Will the bride care if he doesn't go? She really could care less.

And no my husband isn't forcing me to do anything, and I can't force him to do anything either.

TurtleDove

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Re: Married Bridesmaids VS "The Head Table"
« Reply #23 on: October 16, 2012, 11:02:00 AM »
Why don't I just go without him, I probably would be miserable. I'm not really a party person.

While your feelings are valid, I think you should recognize that this attitude is likely going to be hurtful to your friend.

Fleur

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Re: Married Bridesmaids VS "The Head Table"
« Reply #24 on: October 16, 2012, 11:09:53 AM »


OP, I would make an excuse. If I were your friend, I would totally understand anyway, but I suppose not everyone would. I  have the attitude 'spouses/partners before friends' so I can really get where you are coming from.

Bexx27

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Re: Married Bridesmaids VS "The Head Table"
« Reply #25 on: October 16, 2012, 01:13:20 PM »
Your friend chose you as a bridesmaid. That presumably means she values you presence and support at her wedding. It's not just a party, it's a milestone event for your friend. So you're not a party person and will be miserable for a few hours. I'm sure you can handle it if being there for your friend is important to you.
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O'Dell

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Re: Married Bridesmaids VS "The Head Table"
« Reply #26 on: October 16, 2012, 01:33:12 PM »
So if you bow out of being a bridesmaid, you and your husband would be willing to attend the wedding because you would then sit together? If that's the case, then tell her you won't be a bridesmaid but would like to be there and support her in other ways. I suggest you use the excuse that you aren't the happy party person that can take that role.

I do have anxiety issues *and* I detest weddings *and* I hate getting "dressed up". Yet I've muddled thru a couple of weddings and receptions now where my husband was in the wedding party and even managed to have a decent time. I did it for my husband. So I can't say that I think much of your husband's attitude. It comes off as quite selfish.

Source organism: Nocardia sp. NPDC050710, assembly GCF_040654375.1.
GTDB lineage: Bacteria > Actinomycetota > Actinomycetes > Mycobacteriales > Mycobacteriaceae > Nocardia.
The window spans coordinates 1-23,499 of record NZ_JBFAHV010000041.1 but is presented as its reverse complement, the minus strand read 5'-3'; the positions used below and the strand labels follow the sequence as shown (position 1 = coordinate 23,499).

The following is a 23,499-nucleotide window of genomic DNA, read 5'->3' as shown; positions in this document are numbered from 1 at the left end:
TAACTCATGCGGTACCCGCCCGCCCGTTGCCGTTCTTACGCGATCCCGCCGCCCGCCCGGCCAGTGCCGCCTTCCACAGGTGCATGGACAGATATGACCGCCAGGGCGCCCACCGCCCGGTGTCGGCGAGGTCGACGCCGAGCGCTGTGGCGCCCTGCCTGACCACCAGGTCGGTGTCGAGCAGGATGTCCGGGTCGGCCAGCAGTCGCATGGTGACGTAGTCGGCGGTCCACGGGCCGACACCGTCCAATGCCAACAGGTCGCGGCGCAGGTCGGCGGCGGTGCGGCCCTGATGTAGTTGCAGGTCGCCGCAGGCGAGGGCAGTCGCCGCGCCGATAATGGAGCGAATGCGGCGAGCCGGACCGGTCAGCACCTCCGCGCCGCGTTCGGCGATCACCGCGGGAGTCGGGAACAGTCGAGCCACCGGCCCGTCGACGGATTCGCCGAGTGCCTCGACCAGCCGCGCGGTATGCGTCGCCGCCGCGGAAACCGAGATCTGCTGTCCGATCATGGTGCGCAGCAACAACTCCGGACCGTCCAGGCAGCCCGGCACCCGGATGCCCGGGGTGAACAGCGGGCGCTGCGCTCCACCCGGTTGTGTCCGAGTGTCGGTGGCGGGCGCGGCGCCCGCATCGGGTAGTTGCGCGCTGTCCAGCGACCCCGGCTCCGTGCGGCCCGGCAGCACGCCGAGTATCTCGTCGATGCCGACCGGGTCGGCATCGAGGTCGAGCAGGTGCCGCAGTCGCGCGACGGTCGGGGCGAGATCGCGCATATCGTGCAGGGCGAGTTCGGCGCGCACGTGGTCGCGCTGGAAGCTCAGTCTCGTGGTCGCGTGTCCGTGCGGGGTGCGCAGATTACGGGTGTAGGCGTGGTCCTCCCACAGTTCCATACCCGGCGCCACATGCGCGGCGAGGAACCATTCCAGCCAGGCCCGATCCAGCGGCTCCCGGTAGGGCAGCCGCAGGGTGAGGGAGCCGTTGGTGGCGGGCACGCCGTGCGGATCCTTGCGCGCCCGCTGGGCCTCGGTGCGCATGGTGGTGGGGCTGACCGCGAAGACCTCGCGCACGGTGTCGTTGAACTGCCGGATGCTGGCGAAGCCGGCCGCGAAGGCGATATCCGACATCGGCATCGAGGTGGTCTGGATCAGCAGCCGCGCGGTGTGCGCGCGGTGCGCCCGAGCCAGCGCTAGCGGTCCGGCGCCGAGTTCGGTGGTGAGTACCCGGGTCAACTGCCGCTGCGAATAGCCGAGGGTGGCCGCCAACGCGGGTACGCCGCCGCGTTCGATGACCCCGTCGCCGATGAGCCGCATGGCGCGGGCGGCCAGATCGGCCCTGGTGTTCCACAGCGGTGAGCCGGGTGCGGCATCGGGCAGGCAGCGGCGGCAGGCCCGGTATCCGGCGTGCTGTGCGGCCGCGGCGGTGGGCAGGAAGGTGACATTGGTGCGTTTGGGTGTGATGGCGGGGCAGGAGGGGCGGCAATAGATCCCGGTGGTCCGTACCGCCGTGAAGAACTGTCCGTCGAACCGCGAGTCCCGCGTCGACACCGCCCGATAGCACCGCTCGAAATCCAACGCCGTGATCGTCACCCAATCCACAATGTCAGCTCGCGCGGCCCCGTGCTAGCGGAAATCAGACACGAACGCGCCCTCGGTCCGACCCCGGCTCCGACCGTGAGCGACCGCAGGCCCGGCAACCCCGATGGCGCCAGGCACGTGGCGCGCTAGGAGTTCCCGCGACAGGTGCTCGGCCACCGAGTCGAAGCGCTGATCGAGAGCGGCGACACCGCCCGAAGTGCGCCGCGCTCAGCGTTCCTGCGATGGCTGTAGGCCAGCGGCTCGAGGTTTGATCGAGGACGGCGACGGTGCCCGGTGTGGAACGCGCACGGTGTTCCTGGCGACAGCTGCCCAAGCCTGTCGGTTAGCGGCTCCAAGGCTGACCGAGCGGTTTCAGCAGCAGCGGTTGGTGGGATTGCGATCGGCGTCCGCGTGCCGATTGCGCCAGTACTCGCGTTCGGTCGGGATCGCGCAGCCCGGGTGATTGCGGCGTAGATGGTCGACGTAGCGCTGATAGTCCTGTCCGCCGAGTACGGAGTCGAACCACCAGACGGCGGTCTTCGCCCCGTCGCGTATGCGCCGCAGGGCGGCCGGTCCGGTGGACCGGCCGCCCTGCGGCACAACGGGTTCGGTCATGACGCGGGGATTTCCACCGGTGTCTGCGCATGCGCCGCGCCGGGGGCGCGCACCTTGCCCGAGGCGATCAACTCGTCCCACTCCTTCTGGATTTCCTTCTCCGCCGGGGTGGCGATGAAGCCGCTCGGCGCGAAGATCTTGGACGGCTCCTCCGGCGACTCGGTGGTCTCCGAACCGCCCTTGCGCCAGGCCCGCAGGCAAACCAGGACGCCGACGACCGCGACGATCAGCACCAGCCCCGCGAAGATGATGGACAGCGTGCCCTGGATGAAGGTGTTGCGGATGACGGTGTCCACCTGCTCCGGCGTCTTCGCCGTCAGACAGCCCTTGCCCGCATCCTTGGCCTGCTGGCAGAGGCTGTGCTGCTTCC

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Giggity

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Re: Married Bridesmaids VS "The Head Table"
« Reply #27 on: October 16, 2012, 02:59:20 PM »
Why don't I just go without him, I probably would be miserable. I'm not really a party person. My own wedding was short and low-key (there was a dinner and no dancing) because I really just wanted to move on with my life.

Miserable? That's a pretty strong term to apply to spending a few hours celebrating your best friend's wedding.

I get being mildly uncomfortable, or wanting to be doing something else, but if your best friend's wedding makes you "miserable," maybe you should decline.
Words mean things.

rose red

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Re: Married Bridesmaids VS "The Head Table"
« Reply #28 on: October 16, 2012, 03:50:32 PM »
Why don't I just go without him, I probably would be miserable. I'm not really a party person. My own wedding was short and low-key (there was a dinner and no dancing) because I really just wanted to move on with my life.

Miserable? That's a pretty strong term to apply to spending a few hours celebrating your best friend's wedding.

I get being mildly uncomfortable, or wanting to be doing something else, but if your best friend's wedding makes you "miserable," maybe you should decline.

I agree.

As a single person, I've been to weddings and sat with a table full of strangers.  It starts off a bit uncomfortable, but you just start to chit-chat or keep to yourself and people watch.  If you and your DH will be miserable being apart for dinner, I agree it's best for both you and your best friend if you declined.

Fleur

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Re: Married Bridesmaids VS "The Head Table"
« Reply #29 on: October 16, 2012, 04:39:48 PM »


I think that people are being a little hard on the OP. I can totally feel where she is coming from, weddings are stressful events and can cause severe social anxiety: I have felt miserable at a lot of weddings. A true friend would understand that. If I was the one getting married, I wouldn't want my friend to be unhappy just to celebrate 'my day'.